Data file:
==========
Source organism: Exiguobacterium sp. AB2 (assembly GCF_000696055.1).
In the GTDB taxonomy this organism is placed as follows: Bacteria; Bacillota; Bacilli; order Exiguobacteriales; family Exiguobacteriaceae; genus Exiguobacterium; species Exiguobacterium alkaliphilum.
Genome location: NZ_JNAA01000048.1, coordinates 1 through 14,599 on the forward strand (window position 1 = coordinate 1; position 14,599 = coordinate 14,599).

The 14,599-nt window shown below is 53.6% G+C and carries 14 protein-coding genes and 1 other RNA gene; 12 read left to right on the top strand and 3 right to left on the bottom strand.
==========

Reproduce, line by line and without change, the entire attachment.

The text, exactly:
Source organism: Exiguobacterium sp. AB2 (assembly GCF_000696055.1).
In the GTDB taxonomy this organism is placed as follows: Bacteria; Bacillota; Bacilli; order Exiguobacteriales; family Exiguobacteriaceae; genus Exiguobacterium; species Exiguobacterium alkaliphilum.
Genome location: NZ_JNAA01000048.1, coordinates 1 through 14,599 on the forward strand (window position 1 = coordinate 1; position 14,599 = coordinate 14,599).

The 14,599-nt window shown below is 53.6% G+C and carries 14 protein-coding genes and 1 other RNA gene; 12 read left to right on the top strand and 3 right to left on the bottom strand.